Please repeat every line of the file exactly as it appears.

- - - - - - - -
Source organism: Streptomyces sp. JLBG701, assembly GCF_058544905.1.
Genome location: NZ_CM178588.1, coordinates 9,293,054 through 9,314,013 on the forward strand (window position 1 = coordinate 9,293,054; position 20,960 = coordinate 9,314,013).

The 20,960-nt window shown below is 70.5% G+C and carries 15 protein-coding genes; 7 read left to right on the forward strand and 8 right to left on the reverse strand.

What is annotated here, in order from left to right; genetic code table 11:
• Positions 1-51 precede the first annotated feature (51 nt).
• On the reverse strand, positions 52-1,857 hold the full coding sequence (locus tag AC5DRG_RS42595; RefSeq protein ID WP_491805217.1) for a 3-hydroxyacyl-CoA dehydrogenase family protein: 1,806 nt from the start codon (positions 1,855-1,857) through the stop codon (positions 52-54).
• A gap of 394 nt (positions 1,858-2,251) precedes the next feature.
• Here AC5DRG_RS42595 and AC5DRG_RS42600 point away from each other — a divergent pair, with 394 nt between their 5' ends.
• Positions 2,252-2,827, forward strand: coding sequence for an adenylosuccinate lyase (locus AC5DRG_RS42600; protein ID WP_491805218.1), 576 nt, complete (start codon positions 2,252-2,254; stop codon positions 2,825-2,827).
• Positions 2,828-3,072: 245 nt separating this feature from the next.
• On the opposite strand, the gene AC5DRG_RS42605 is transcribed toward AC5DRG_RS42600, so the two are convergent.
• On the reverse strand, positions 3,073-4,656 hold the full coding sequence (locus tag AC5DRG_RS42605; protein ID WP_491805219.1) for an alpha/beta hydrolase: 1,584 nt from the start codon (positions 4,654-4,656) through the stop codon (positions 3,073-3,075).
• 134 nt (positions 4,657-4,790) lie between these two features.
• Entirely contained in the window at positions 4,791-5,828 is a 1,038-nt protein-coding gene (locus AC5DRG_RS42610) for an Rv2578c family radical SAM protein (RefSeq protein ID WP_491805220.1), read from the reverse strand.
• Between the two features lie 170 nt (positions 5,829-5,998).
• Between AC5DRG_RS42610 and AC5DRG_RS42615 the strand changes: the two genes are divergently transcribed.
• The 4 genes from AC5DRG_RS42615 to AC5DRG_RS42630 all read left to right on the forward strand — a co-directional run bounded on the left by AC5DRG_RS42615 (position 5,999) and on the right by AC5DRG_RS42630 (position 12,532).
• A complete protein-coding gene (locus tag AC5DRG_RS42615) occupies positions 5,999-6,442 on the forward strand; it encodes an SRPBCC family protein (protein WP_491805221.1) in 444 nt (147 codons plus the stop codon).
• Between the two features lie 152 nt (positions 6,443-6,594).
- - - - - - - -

Source organism: Streptomyces sp. JLBG701, assembly GCF_058544905.1.
Genome location: NZ_CM178588.1, coordinates 9,293,054 through 9,314,013 on the forward strand (window position 1 = coordinate 9,293,054; position 20,960 = coordinate 9,314,013).

The 20,960-nt window shown below is 70.5% G+C and carries 15 protein-coding genes; 7 read left to right on the forward strand and 8 right to left on the reverse strand.

What is annotated here, in order from left to right; genetic code table 11:
• Positions 1-51 precede the first annotated feature (51 nt).
• On the reverse strand, positions 52-1,857 hold the full coding sequence (locus tag AC5DRG_RS42595; RefSeq protein ID WP_491805217.1) for a 3-hydroxyacyl-CoA dehydrogenase family protein: 1,806 nt from the start codon (positions 1,855-1,857) through the stop codon (positions 52-54).
• A gap of 394 nt (positions 1,858-2,251) precedes the next feature.
• Here AC5DRG_RS42595 and AC5DRG_RS42600 point away from each other — a divergent pair, with 394 nt between their 5' ends.
• Positions 2,252-2,827, forward strand: coding sequence for an adenylosuccinate lyase (locus AC5DRG_RS42600; protein ID WP_491805218.1), 576 nt, complete (start codon positions 2,252-2,254; stop codon positions 2,825-2,827).
• Positions 2,828-3,072: 245 nt separating this feature from the next.
• On the opposite strand, the gene AC5DRG_RS42605 is transcribed toward AC5DRG_RS42600, so the two are convergent.
• On the reverse strand, positions 3,073-4,656 hold the full coding sequence (locus tag AC5DRG_RS42605; protein ID WP_491805219.1) for an alpha/beta hydrolase: 1,584 nt from the start codon (positions 4,654-4,656) through the stop codon (positions 3,073-3,075).
• 134 nt (positions 4,657-4,790) lie between these two features.
• Entirely contained in the window at positions 4,791-5,828 is a 1,038-nt protein-coding gene (locus AC5DRG_RS42610) for an Rv2578c family radical SAM protein (RefSeq protein ID WP_491805220.1), read from the reverse strand.
• Between the two features lie 170 nt (positions 5,829-5,998).
• Between AC5DRG_RS42610 and AC5DRG_RS42615 the strand changes: the two genes are divergently transcribed.
• The 4 genes from AC5DRG_RS42615 to AC5DRG_RS42630 all read left to right on the forward strand — a co-directional run bounded on the left by AC5DRG_RS42615 (position 5,999) and on the right by AC5DRG_RS42630 (position 12,532).
• A complete protein-coding gene (locus tag AC5DRG_RS42615) occupies positions 5,999-6,442 on the forward strand; it encodes an SRPBCC family protein (protein WP_491805221.1) in 444 nt (147 codons plus the stop codon).
• Between the two features lie 152 nt (positions 6,443-6,594).